” Verily Shirdi is my Pandharpur and Sai Baba is Lord Vittal. Pure and unalloyed devotion (which flows at Shirdi) is the River Chandrabhaga; mindful awareness in the hearts of devotees in Shirdi is the holy locus where Bhakta Pundalik is ensconced. Attention one and all! Come, come quickly and make obeisance to Sai Baba! ”

– by Das Ganu Maharaj (Shirdi Noon Arati, psalm No. IV)

Shirdi Village

Roughly halfway down the Indian subcontinent, in the state of Maharashtra, about 300 kms inland from the state capital of Mumbai (Bombay), lies the small town of Shirdi. Little more than an overgrown village, Shirdi is situated in the heart of the sugar-cane belt of Maharashtra. In the Rahata Taluka of Ahmednagar District, Shirdi is home to about 22,000 people and is the pilgrimage destination of a further eight to ten million a year. It is said to be the most frequented place of pilgrimage in India after Tirupati in Andhra Pradesh. And why do people come to this dusty rural corner of India in such vast numbers? To seek the blessings of Sri Sai Baba, as they have done for more than one hundred years!

Before we explore the Shirdi of the second millennium, let us take a brief look at the village as it would have appeared to a contemporary of Sai Baba. When Sri Sai Baba came to Shirdi in the mid-nineteenth century, it was a rustic hamlet of about a thousand people (mostly labourers and artisans), with approximately 200 houses, one village well, a few shops selling basic provisions and some small, rather run-down temples. The village was partially bordered by prickly cactus, and the present Lendi Gardens was an area of wasteland with a grove of trees and two streams running through it. The state of Maharashtra did not exist (it was created only in 1960), the area being divided up under British rule into the Bombay Presidency, and the Nizam’s Dominions, which were independent.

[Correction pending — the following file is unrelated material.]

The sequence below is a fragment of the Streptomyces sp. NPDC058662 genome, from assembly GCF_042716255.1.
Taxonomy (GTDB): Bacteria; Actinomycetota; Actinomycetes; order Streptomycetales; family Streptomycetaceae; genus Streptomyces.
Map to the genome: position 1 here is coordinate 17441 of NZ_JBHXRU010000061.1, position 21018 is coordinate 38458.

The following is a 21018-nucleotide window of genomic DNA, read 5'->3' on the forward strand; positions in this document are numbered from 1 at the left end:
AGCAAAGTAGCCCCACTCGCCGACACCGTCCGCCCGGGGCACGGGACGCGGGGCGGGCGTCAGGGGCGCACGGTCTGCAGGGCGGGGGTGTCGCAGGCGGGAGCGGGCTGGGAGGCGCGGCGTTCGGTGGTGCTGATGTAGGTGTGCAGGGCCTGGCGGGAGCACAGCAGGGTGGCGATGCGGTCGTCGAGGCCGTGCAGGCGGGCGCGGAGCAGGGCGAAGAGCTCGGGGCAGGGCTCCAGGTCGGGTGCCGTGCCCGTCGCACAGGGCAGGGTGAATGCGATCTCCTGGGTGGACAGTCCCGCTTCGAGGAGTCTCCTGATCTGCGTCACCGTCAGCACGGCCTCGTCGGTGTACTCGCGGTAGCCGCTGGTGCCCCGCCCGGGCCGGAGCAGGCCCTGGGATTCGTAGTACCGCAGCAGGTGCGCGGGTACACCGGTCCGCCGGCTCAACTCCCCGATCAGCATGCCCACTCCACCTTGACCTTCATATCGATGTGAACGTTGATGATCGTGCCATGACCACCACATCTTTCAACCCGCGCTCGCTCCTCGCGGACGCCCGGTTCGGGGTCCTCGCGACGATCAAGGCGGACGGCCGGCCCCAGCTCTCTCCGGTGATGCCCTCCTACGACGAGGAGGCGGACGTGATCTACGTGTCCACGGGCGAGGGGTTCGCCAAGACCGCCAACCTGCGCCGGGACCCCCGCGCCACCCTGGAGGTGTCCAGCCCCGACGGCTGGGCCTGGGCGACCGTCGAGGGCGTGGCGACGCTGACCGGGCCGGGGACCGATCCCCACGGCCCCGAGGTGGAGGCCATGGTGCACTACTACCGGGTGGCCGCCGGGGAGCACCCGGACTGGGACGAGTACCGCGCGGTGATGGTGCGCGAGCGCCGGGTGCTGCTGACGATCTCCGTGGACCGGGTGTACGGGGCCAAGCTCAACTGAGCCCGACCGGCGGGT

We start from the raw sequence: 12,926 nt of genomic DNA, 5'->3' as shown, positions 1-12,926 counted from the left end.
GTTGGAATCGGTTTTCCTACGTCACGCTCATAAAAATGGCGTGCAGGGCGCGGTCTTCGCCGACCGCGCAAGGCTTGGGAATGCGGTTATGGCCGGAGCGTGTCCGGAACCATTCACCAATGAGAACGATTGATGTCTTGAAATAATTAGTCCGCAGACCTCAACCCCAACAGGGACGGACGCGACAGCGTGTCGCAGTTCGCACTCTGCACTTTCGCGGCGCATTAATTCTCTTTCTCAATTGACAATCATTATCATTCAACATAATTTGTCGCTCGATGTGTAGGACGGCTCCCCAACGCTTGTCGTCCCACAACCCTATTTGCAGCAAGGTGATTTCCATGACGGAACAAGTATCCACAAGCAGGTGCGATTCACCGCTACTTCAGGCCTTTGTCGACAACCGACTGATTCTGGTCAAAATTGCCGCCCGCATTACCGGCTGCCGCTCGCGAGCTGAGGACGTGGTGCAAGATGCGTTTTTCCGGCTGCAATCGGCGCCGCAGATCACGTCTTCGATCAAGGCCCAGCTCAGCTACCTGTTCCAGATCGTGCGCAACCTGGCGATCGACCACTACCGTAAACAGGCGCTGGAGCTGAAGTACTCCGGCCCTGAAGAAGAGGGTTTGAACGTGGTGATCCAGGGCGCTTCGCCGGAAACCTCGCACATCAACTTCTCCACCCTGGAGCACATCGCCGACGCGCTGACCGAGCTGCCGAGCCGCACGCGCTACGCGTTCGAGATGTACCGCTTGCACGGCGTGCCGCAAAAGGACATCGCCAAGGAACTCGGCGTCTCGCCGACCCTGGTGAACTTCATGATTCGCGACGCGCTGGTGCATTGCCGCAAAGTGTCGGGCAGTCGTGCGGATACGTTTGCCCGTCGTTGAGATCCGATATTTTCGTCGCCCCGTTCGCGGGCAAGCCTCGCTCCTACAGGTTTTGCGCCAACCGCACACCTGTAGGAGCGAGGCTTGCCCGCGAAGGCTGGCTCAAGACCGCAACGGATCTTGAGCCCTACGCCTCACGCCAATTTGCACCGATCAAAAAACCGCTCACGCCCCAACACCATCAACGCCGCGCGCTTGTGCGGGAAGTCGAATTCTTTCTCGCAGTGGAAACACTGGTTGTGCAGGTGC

By 1910 the village of Shirdi had become slightly more prosperous, though Mrs Tarkhad, a Sai Baba devotee and regular visitor from Bombay, still found it “little more than a neglected hamlet without any lighting, sweeping or other conveniences of civilization… The streets and passages were all dark and unlit at night.” By then, Baba’s mosque had already taken on the character of a darbar (royal court), which it was to retain till the end of his mortal days.